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Trump Administration Moves Closer to Decision on Auto Tariffs

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Secretary of Commerce Wilbur Ross has formally submitted to President Trump the results of the Department of Commerce’s investigation into the effect of imports of automobiles and automobile parts on the national security of the United States.

The global auto industry will now have to wait for the President to make his final decision. Will he decide on new double-digit tariffs for every automotive parts import into the United States? Will there be a product exclusion request process? Will only “targeted” automotive parts be subject to these new tariffs? And would these tariffs apply to automotive parts imports from all countries, including Canada and Mexico?

This article by Arent Fox LLP brings readers up to date on this latest and fast-moving development. This latest action on the trade front has captured the attention of board rooms across the AIAG membership.


On May 23, 2018, upon the request of the White House, the U.S. Department of Commerce initiated an investigation on whether the import of vehicles and parts presents a national security risk to the U.S. economy. On February 17, 2019, within hours of its 270-day deadline, the Department concluded its analysis and formally sent its findings to the President.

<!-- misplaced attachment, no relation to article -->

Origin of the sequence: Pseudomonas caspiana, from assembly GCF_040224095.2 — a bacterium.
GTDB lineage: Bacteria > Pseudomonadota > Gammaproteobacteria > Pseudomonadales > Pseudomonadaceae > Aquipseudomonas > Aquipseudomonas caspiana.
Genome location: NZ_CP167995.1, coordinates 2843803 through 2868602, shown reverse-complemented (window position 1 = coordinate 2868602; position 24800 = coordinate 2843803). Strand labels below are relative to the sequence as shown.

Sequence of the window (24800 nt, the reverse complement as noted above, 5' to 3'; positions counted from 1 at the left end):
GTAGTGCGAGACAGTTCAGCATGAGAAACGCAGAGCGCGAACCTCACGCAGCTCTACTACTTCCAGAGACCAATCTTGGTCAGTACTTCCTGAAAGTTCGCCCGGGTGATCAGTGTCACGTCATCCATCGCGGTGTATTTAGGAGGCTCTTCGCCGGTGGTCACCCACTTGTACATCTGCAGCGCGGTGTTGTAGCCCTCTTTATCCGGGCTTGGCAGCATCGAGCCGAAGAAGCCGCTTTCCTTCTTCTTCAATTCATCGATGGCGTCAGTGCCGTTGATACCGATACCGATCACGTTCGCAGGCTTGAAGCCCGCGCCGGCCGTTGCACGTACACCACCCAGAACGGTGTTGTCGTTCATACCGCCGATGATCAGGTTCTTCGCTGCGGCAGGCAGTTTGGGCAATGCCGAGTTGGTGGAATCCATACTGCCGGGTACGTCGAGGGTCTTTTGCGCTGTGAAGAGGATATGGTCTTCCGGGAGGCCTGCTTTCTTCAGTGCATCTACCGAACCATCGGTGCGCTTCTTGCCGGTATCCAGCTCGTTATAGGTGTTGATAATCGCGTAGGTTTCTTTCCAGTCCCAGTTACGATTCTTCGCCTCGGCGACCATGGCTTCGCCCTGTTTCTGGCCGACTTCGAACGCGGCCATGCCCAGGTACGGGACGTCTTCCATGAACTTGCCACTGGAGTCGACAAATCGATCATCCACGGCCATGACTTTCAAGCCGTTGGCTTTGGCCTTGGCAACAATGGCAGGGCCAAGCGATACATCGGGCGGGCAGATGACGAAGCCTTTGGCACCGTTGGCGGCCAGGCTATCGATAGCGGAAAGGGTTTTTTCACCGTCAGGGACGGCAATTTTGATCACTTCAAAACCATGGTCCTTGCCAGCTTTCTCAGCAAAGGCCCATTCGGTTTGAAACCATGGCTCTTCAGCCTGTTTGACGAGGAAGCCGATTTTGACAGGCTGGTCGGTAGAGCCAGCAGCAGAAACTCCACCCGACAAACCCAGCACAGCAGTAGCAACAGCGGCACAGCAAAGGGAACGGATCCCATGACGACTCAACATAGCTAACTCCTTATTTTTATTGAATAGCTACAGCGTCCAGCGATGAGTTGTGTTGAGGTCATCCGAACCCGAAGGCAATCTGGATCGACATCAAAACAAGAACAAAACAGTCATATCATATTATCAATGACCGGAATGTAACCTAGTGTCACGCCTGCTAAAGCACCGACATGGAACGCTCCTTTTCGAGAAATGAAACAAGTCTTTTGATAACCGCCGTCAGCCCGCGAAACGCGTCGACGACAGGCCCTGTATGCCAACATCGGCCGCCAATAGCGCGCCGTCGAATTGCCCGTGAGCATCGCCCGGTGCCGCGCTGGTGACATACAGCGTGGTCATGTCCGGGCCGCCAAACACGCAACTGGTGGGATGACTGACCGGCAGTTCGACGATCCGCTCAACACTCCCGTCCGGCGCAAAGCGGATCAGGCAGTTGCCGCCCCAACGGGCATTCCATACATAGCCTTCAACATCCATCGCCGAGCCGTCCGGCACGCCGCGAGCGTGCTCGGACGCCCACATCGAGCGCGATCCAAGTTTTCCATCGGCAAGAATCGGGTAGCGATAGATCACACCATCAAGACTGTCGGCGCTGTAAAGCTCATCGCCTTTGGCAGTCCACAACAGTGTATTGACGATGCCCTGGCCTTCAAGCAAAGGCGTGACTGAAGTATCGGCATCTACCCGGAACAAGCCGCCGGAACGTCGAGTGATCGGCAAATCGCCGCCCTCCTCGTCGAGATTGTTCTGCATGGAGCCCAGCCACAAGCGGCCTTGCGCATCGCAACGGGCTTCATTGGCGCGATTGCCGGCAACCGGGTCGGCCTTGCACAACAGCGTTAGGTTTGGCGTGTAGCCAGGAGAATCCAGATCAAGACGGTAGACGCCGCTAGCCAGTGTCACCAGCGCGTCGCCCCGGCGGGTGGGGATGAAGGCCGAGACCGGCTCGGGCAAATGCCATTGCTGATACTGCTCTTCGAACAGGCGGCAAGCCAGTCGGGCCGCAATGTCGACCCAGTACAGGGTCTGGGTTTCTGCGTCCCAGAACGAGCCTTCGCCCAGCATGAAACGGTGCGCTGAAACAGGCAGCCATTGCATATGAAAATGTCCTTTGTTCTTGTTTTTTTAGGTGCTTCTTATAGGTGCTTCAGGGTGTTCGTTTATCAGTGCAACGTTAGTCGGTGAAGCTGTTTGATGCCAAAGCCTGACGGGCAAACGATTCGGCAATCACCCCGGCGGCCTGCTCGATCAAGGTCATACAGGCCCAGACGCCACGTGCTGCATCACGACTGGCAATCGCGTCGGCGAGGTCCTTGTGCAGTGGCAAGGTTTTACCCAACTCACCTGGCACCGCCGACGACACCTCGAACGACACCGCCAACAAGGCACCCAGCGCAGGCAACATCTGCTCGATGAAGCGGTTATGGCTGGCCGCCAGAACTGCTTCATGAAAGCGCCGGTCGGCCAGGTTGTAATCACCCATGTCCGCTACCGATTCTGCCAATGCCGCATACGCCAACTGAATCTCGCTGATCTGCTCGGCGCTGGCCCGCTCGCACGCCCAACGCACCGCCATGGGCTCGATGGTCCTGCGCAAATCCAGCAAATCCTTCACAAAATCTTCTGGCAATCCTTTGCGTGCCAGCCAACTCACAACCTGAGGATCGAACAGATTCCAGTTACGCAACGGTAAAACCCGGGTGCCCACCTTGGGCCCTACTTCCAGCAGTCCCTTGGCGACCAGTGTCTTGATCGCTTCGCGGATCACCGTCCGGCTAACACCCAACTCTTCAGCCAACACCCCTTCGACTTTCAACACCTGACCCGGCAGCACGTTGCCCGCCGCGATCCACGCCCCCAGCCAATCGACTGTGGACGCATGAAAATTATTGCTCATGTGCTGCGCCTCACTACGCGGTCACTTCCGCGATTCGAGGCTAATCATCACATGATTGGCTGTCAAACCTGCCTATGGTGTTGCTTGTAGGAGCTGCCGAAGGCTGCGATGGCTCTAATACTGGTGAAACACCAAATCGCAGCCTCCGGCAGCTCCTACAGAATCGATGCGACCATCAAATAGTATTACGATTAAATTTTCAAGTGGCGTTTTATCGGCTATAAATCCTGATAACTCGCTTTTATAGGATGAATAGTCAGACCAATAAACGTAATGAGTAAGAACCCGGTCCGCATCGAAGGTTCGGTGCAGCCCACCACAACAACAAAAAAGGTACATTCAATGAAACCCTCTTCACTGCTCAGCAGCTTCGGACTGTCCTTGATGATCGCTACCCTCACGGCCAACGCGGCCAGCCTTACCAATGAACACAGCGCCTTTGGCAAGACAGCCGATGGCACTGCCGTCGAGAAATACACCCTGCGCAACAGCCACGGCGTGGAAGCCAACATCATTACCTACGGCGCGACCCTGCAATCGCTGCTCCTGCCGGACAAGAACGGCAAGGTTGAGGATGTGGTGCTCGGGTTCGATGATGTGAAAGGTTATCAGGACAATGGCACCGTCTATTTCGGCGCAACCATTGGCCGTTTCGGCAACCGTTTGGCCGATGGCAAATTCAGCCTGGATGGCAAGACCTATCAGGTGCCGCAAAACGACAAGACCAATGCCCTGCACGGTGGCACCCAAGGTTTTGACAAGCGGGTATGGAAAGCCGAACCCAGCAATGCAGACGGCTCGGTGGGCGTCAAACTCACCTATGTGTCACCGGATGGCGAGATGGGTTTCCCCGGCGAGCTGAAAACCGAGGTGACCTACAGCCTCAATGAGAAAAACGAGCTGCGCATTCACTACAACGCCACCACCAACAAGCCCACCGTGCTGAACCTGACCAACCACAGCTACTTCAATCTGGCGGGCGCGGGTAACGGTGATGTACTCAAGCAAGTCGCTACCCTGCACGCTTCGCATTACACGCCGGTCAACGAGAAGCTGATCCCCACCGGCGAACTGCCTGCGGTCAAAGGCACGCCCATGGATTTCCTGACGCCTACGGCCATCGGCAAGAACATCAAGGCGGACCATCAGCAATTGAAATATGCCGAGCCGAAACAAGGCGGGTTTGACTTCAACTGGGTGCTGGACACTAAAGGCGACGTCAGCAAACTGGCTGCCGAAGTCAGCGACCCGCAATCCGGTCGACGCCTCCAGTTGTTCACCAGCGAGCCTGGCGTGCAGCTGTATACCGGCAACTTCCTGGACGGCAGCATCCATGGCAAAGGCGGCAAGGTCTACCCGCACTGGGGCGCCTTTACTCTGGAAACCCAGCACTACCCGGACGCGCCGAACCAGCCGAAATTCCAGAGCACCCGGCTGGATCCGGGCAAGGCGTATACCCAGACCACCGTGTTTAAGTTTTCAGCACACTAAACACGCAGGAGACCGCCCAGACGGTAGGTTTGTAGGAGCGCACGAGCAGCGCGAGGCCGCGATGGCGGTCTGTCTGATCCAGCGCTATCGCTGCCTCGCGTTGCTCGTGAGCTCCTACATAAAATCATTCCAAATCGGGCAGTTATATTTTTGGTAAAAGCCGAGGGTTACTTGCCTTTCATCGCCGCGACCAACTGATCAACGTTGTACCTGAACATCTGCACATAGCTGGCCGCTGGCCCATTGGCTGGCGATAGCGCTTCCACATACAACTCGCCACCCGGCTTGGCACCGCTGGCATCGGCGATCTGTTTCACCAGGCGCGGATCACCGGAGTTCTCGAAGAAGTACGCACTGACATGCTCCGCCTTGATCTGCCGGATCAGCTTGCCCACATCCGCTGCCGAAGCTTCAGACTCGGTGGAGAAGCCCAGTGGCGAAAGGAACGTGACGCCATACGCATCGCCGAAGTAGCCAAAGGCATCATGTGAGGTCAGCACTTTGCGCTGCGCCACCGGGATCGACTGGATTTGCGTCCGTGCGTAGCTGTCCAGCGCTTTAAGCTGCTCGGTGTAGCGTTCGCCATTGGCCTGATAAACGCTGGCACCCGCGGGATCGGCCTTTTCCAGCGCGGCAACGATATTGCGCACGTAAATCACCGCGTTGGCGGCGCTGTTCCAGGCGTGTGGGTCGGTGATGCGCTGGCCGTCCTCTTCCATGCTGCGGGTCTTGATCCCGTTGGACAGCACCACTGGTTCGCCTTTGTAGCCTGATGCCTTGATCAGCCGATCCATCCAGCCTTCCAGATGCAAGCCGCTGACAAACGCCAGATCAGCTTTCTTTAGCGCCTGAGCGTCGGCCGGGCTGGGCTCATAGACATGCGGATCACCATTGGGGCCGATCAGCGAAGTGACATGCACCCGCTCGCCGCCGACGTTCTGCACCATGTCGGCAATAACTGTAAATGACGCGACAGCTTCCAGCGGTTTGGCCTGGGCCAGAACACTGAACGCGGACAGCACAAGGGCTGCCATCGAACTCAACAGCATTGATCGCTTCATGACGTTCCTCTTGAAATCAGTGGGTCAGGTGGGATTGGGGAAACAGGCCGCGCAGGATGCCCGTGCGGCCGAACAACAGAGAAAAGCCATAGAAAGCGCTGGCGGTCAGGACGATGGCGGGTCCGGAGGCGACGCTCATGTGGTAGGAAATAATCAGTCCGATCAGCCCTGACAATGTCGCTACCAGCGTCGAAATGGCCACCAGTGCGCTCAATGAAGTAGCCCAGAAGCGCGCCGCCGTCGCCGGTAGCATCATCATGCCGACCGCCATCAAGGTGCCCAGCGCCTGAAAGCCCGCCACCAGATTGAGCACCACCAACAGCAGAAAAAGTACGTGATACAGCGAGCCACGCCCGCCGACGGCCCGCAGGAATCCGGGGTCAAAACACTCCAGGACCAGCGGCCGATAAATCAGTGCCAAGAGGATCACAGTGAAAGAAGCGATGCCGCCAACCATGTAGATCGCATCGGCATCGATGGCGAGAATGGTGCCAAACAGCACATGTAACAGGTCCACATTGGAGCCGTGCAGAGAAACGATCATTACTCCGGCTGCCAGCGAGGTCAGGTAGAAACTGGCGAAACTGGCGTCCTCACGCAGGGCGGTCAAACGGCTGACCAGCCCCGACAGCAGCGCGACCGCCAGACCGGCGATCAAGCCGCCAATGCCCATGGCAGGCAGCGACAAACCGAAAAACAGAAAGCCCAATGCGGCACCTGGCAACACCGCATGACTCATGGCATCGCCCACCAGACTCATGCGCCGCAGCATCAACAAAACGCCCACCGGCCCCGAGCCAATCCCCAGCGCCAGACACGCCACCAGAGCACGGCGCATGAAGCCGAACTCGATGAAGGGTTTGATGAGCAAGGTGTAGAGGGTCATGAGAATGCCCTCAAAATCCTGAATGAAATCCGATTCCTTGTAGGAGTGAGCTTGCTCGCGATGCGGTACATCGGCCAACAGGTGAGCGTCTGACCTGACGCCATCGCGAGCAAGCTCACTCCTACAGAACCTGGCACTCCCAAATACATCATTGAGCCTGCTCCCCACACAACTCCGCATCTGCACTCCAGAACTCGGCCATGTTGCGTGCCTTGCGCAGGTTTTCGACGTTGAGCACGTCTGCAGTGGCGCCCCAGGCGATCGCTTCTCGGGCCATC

By statute, the president will have ninety (90) days to decide whether to agree to the report and decide on the actual tariff rate; to disagree with the report’s findings; or ignore the report all together.

If the president decides a new tariff is necessary under Section 232 of the Trade Expansion Act of 1962, automotive executives will be facing new decisions and new calculations – from supplier to producer to assembler. Some industry observers note that the recent 232 tariffs on steel and aluminum imports could shed some light on what can be expected next and when.

In those cases, the president did not take the full 90 days to make his decision. The Commerce Secretary sent the investigation report on January 11, 2018, the President concurred in a Proclamation on March 8, 2018, and double-digit tariffs were imposed beginning March 23, 2018.

Equally notable is that similar to the approach the Commerce Department took on imports of steel and aluminum, the 232 report on automotive tariffs was not released immediately.

Depending on which automotive products and from which countries, the Department’s recommendations could include broad tariffs on cars and parts or narrower targeting of tariffs based on specific components and technologies.

Automotive executives should consider how their products, plants, customers, and suppliers could be affected.

David R. Hamill is a partner and Birgit Matthiesen is director, North American manufacturing, for Arent Fox.

They can be reached at birgit.matthiesen@arentfox.com and david.hamill@arentfox.com.